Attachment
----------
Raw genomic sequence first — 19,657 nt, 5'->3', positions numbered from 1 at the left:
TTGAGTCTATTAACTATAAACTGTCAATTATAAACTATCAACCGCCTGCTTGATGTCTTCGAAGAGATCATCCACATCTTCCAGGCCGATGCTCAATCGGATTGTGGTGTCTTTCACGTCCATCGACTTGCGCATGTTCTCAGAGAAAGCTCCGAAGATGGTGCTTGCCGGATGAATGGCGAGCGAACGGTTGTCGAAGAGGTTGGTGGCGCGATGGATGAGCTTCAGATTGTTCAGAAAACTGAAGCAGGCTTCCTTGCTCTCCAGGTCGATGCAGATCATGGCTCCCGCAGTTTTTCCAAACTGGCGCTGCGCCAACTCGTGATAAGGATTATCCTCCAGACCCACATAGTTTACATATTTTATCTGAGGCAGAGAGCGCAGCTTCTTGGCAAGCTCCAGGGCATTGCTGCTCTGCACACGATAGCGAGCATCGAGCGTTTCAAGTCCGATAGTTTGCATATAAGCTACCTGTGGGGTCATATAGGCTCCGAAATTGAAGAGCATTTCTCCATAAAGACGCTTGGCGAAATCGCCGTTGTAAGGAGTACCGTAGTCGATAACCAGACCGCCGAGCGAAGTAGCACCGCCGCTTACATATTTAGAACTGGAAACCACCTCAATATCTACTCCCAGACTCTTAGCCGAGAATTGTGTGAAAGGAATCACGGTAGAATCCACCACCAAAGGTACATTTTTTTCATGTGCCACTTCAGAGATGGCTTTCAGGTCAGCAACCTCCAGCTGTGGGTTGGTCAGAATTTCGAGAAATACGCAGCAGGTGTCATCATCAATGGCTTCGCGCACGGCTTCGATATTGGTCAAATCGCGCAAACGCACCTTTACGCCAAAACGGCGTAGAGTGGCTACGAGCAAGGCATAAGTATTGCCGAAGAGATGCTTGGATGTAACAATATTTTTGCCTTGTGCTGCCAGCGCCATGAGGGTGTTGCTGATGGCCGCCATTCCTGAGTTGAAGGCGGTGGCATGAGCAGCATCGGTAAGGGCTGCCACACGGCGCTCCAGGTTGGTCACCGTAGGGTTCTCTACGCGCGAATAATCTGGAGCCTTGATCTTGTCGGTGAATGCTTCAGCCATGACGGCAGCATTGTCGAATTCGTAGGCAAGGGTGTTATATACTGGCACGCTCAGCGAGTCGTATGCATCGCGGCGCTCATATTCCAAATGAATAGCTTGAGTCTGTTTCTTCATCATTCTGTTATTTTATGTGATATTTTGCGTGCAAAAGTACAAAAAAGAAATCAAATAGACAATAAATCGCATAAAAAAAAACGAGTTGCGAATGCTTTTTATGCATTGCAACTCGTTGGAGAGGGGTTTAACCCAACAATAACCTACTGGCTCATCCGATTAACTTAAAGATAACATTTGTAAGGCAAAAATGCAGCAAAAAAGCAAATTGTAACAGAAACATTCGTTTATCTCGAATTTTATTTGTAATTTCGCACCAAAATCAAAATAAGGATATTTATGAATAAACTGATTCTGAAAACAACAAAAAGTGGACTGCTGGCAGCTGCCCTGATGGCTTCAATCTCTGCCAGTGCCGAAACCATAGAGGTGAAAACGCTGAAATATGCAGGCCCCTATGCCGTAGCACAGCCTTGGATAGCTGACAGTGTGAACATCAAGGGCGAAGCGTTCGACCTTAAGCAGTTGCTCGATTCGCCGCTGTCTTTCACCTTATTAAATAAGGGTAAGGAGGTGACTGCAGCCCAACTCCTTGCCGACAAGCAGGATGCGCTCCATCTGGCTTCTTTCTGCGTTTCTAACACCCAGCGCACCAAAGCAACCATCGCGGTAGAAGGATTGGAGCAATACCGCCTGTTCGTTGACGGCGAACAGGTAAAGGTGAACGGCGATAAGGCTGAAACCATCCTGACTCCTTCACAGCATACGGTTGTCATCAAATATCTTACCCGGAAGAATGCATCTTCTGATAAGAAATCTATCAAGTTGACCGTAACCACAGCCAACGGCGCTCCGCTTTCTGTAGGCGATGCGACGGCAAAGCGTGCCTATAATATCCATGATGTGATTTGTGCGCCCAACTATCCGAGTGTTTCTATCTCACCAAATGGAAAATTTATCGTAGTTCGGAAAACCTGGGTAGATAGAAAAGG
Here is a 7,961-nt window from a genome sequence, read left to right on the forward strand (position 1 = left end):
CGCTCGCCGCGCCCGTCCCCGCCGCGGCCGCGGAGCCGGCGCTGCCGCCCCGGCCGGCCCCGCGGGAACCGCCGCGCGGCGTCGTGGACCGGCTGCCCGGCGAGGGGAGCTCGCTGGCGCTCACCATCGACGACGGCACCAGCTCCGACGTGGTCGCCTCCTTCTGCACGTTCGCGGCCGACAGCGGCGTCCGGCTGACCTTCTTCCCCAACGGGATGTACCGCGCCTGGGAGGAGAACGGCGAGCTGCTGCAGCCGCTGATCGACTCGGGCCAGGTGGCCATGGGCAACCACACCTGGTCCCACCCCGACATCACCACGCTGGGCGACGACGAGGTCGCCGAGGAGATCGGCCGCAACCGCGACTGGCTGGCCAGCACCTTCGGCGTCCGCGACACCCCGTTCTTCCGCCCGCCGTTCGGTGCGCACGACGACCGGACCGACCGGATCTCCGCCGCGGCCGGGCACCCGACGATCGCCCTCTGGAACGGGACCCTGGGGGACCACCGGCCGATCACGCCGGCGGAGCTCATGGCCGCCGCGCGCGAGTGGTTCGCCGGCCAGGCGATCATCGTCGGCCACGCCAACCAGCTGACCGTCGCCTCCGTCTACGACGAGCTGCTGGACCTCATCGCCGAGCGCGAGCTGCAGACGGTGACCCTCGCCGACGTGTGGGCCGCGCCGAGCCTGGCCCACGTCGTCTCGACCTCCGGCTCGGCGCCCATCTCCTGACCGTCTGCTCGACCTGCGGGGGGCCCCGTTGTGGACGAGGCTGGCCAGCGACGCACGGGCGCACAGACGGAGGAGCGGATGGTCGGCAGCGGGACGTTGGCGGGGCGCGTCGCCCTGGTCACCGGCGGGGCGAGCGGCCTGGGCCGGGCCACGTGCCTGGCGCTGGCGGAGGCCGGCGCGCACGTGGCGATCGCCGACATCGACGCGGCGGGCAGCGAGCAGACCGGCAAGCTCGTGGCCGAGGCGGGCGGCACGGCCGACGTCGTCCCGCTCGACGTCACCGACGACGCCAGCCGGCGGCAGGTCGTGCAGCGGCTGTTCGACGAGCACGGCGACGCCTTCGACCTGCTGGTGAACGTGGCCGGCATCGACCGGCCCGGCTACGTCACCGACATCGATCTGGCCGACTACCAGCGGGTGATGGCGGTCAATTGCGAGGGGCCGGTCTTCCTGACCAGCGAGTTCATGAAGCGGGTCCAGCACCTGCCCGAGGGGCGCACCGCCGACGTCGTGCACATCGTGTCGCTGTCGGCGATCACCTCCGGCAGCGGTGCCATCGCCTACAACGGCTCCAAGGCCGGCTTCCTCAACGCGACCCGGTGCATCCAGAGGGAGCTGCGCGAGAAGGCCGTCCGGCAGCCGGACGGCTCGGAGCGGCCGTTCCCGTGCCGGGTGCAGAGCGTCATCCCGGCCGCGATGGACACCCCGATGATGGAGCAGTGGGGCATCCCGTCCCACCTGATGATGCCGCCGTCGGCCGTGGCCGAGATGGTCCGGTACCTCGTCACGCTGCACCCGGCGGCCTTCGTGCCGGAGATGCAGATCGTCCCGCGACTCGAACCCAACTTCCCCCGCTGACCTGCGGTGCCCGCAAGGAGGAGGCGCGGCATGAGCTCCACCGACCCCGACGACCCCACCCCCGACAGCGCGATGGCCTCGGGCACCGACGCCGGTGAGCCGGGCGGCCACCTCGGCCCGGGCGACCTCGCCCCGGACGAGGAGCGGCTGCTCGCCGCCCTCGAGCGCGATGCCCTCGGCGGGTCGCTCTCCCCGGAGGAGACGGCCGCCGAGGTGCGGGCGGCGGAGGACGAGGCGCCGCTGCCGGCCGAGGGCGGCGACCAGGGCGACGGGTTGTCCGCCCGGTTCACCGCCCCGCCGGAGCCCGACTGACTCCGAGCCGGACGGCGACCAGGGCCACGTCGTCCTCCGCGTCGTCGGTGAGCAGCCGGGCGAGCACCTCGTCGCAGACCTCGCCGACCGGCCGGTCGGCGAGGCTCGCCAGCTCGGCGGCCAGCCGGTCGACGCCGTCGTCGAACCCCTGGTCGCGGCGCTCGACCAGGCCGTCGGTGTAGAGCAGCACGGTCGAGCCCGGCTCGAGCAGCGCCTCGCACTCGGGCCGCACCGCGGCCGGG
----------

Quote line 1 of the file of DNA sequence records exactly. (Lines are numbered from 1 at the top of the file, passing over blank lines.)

Raw genomic sequence first — 19,657 nt, 5'->3', positions numbered from 1 at the left: